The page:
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Chapter 19 - Decommissioning and Nuclear Waste Policy: Comprehensive or Separable?

Waste handling is one of the tasks most likely to drive up decommissioning costs. This expense is derived from the large volumes of waste involved, from public apprehensions about its safe and prudent disposal, and from the uncertainties associated with long-term on-site storage of waste as is the current practice. Current U.S. nuclear policy addresses low-level waste (LLW) separately from high level waste (HLW), military waste separately from civilian waste, and even has different packaging requirements for different types of LLW. These differences mean that there are different disposal sites, different transportation routes, and reduced economies of scale. In this chapter, Duane Chapman argues for a more comprehensive consideration of this waste.

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Energy Specializations: Nuclear Power – Markets and Prices; Nuclear Power – Policy and Regulation; Energy and the Environment – Other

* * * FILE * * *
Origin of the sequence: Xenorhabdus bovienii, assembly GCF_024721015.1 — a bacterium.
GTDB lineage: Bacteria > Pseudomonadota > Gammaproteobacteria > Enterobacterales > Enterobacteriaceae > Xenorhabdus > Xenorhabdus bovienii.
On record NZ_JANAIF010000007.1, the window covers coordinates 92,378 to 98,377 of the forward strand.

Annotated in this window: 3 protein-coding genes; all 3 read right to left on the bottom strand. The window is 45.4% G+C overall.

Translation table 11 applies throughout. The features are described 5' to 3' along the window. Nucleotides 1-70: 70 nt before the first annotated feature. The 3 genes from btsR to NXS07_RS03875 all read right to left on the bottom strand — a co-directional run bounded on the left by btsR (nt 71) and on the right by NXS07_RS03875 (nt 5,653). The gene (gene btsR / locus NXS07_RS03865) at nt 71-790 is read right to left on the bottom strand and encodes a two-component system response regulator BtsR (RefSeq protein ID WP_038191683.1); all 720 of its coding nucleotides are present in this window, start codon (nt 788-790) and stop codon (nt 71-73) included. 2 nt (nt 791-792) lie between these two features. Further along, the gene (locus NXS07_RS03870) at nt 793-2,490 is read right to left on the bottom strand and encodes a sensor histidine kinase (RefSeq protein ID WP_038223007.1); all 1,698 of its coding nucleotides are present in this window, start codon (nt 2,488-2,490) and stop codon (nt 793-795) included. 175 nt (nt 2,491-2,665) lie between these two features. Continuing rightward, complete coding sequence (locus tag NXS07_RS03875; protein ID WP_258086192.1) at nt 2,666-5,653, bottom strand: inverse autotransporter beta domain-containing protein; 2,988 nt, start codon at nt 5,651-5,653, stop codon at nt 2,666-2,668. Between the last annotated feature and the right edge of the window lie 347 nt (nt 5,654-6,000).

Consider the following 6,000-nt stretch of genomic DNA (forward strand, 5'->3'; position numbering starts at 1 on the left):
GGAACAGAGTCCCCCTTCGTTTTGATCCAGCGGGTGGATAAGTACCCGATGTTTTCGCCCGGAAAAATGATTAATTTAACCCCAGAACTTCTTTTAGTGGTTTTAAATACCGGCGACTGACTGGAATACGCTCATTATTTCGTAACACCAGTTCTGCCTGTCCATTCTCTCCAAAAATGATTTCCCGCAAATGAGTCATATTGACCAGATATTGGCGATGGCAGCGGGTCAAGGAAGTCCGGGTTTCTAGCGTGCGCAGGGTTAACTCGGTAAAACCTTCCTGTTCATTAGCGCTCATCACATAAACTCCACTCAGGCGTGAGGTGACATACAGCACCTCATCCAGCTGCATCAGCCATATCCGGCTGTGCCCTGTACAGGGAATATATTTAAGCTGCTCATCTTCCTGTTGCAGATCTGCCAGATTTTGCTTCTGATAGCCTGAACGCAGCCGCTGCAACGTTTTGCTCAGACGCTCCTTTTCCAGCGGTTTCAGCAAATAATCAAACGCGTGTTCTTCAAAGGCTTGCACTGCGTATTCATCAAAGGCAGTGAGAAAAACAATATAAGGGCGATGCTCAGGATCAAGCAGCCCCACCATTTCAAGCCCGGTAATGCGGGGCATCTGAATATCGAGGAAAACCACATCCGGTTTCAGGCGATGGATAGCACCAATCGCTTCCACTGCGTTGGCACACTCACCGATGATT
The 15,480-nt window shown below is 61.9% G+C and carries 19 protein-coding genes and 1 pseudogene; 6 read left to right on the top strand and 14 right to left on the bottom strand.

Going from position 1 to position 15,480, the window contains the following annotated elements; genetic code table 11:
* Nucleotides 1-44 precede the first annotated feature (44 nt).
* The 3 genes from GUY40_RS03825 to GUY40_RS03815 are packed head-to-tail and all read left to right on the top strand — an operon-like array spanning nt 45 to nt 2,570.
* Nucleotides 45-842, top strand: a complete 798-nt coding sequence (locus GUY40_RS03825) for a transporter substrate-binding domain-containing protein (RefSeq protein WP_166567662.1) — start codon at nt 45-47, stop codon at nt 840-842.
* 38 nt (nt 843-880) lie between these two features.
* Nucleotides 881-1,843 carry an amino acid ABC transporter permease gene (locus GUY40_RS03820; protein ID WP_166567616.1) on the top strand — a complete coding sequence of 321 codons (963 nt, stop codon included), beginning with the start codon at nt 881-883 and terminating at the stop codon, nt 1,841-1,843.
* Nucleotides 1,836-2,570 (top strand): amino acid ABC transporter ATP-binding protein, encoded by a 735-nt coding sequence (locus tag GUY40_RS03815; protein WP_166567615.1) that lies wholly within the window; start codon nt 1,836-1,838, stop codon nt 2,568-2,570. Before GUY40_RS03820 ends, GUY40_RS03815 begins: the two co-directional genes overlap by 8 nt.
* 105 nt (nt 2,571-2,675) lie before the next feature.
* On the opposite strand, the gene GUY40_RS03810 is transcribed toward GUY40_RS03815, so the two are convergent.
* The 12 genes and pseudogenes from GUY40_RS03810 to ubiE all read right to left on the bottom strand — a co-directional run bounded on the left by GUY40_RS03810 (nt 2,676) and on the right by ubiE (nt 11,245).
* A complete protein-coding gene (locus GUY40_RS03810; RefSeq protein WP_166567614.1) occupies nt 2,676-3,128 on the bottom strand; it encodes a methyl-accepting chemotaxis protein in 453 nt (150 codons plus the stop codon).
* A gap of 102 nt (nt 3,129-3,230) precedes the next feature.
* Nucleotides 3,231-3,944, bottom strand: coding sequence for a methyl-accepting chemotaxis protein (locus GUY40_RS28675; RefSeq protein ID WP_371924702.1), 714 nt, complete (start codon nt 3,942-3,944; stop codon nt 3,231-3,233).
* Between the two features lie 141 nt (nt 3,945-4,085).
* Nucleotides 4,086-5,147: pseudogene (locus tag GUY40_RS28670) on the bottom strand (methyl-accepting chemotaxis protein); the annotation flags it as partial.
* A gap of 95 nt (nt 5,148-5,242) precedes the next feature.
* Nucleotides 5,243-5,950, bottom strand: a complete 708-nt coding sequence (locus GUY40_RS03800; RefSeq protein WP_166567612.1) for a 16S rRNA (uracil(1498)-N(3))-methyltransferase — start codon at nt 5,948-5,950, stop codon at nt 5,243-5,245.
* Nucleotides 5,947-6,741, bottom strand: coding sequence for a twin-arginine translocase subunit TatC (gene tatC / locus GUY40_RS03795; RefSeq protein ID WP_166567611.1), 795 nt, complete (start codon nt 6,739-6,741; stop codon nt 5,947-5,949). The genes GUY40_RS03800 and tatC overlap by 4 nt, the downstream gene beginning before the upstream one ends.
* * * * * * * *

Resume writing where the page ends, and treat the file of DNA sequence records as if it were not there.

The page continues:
JEL Codes: Q41: Energy: Demand and Supply; Prices, Q40: Energy: General, L95: Gas Utilities; Pipelines; Water Utilities, L94: Electric Utilities, D24: Production; Cost; Capital; Capital, Total Factor, and Multifactor Productivity; Capacity

Keywords: Nuclear deommissioning, Nuclear waste policy, Low-level waste, High-level waste

DOI: 10.5547/ISSN0195-6574-EJ-Vol12-NoSI-19

Published in Volume 12, Special Issue of the bi-monthly journal of the IAEE's Energy Economics Education Foundation.


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